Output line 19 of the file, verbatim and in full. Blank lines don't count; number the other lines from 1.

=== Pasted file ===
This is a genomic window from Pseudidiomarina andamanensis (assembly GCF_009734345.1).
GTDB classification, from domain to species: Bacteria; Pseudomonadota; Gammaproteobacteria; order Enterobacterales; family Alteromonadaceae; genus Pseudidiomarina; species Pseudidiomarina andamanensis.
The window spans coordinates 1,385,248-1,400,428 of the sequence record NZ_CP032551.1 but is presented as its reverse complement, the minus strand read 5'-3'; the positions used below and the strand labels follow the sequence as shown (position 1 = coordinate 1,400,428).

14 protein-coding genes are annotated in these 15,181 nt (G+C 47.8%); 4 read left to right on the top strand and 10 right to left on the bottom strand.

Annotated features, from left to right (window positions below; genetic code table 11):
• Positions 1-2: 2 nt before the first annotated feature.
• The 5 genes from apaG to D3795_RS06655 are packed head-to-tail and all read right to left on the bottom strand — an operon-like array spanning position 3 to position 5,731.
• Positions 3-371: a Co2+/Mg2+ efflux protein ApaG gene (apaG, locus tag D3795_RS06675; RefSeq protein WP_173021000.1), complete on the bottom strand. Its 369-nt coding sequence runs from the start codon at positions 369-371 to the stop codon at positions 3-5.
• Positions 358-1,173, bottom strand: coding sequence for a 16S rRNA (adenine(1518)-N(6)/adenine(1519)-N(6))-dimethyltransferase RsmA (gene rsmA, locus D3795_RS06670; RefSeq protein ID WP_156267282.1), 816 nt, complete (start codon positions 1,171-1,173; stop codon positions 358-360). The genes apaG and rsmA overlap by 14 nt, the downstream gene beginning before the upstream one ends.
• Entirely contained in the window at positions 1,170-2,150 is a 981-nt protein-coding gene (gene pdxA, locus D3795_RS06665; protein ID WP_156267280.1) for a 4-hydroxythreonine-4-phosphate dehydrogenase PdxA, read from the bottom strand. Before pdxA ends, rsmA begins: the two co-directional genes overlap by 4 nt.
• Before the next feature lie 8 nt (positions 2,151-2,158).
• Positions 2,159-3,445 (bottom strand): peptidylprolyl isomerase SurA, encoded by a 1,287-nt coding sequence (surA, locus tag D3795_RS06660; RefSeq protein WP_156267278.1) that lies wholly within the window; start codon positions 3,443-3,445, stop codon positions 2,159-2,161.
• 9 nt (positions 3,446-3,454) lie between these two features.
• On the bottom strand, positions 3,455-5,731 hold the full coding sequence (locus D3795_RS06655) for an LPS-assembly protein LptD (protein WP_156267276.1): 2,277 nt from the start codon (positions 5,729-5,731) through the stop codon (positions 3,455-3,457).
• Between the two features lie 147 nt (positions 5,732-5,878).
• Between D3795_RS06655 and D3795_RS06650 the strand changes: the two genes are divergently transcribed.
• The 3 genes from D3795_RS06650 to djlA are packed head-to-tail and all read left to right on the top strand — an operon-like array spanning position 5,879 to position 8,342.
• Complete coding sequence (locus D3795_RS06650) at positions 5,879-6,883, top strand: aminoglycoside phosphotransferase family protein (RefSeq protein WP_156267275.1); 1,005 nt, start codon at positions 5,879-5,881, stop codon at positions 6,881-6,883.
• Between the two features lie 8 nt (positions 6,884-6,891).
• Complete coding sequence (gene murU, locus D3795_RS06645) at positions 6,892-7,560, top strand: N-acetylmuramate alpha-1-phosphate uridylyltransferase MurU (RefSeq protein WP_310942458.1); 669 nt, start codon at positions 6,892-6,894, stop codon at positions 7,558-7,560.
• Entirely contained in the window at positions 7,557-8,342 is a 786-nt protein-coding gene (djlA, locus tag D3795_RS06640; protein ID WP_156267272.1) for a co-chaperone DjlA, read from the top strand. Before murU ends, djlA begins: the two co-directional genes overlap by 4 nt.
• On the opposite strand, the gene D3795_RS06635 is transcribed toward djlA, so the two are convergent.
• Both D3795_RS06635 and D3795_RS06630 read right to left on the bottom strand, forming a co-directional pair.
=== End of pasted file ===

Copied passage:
• Between the two features lie 8 nt (positions 6,884-6,891).